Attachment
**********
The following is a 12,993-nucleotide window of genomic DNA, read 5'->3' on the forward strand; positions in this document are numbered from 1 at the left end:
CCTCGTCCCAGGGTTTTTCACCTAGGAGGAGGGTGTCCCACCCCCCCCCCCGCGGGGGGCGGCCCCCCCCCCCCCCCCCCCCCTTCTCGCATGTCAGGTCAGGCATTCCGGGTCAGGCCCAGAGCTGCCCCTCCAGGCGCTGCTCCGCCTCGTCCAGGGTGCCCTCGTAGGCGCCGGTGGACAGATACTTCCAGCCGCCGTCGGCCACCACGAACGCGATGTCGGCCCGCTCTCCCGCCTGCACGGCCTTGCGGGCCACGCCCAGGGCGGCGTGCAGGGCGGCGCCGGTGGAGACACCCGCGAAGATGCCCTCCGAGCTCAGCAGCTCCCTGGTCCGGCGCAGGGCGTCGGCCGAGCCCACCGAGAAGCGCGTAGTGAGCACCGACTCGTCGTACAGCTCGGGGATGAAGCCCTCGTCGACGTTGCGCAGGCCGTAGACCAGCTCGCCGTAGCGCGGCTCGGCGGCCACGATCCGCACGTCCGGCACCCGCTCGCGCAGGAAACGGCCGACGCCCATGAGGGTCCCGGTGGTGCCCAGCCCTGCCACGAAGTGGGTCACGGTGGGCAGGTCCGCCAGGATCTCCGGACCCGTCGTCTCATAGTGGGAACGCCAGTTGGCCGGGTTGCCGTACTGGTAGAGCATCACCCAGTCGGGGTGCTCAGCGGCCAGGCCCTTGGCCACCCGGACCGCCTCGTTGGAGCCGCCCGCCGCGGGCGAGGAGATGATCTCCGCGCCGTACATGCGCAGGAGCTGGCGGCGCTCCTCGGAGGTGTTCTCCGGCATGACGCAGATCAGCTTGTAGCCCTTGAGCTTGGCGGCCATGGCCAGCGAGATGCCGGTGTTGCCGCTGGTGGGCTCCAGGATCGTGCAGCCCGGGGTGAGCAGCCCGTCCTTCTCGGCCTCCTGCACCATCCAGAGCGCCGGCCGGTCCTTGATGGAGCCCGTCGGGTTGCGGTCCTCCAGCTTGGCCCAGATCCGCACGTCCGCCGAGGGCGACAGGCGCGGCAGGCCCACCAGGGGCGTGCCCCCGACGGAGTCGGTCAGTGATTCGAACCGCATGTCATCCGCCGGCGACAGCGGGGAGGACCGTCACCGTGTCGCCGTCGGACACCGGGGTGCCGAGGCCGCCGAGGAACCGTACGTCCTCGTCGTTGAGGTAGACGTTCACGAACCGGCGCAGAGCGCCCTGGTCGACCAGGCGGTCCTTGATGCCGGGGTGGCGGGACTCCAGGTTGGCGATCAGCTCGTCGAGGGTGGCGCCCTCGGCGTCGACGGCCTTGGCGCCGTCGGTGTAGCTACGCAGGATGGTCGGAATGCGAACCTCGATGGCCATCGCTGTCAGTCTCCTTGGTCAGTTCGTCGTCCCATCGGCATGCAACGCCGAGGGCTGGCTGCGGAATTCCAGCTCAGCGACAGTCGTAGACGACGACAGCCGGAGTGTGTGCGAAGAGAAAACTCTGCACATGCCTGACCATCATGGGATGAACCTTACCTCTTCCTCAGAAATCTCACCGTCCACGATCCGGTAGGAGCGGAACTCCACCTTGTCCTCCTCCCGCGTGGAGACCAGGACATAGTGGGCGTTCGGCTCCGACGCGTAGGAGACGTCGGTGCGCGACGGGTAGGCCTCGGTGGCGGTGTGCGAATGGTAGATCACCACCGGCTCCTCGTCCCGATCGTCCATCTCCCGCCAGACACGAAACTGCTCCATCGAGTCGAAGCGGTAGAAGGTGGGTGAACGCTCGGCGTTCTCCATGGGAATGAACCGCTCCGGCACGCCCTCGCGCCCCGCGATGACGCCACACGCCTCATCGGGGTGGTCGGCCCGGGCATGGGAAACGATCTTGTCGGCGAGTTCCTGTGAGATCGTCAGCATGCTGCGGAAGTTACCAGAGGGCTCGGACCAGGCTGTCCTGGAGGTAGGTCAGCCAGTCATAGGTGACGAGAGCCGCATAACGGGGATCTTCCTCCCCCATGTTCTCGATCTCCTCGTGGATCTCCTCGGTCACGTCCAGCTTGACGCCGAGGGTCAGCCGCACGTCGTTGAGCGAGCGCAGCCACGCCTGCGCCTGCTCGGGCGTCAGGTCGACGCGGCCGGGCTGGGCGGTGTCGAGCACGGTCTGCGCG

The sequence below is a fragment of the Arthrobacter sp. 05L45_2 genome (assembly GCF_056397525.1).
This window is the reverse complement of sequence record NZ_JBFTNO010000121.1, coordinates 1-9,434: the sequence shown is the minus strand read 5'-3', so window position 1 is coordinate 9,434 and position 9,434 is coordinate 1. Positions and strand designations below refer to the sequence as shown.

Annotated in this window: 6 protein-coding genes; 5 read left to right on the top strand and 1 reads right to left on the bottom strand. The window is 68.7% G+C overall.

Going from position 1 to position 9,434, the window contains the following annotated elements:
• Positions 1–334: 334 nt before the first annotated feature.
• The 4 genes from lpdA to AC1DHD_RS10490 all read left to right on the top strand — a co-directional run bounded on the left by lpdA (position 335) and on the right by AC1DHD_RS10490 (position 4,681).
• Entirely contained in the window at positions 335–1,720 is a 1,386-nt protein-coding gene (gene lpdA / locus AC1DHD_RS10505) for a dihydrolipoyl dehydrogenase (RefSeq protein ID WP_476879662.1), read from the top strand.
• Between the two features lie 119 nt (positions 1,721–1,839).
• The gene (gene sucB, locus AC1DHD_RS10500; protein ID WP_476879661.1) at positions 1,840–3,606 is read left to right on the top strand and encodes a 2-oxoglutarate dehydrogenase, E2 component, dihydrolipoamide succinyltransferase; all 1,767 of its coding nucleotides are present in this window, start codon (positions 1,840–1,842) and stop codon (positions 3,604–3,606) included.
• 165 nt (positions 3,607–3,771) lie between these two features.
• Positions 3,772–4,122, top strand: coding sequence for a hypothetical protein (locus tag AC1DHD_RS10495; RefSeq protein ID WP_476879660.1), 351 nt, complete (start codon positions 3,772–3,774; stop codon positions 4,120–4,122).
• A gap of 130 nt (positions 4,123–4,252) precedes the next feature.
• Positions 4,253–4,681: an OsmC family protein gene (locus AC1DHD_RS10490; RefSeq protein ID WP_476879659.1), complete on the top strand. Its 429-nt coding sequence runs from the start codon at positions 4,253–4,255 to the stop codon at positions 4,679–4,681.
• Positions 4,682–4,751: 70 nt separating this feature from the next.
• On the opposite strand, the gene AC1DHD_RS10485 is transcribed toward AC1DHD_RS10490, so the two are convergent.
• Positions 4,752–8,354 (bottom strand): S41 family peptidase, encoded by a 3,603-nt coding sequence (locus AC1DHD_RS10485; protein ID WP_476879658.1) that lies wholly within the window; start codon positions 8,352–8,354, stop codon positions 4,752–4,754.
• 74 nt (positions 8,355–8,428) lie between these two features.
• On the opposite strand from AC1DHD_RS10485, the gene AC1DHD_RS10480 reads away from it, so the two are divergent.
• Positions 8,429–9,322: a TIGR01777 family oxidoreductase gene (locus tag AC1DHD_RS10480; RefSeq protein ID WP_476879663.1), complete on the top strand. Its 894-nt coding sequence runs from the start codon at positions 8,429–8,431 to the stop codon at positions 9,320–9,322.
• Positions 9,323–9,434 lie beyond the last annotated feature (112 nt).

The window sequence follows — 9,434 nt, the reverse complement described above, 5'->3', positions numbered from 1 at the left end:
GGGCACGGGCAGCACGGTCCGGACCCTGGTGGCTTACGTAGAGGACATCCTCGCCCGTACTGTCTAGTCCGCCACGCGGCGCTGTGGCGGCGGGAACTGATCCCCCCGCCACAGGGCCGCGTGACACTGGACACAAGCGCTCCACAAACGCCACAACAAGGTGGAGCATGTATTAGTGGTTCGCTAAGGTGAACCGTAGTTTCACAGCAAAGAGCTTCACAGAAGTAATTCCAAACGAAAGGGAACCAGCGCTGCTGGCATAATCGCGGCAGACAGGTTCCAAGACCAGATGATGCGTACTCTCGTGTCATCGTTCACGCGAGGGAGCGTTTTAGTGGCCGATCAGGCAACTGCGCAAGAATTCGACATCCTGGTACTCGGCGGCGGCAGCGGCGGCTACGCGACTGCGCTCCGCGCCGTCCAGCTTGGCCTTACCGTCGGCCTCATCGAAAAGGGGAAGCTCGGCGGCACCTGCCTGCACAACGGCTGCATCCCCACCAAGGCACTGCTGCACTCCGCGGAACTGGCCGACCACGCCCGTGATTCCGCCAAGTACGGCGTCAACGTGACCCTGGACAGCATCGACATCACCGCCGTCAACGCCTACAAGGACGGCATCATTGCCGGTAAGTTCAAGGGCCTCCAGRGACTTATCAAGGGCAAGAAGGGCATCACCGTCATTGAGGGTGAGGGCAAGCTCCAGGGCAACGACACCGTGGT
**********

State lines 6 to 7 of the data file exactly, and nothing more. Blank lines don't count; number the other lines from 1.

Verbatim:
Going from position 1 to position 9,434, the window contains the following annotated elements:
• Positions 1–334: 334 nt before the first annotated feature.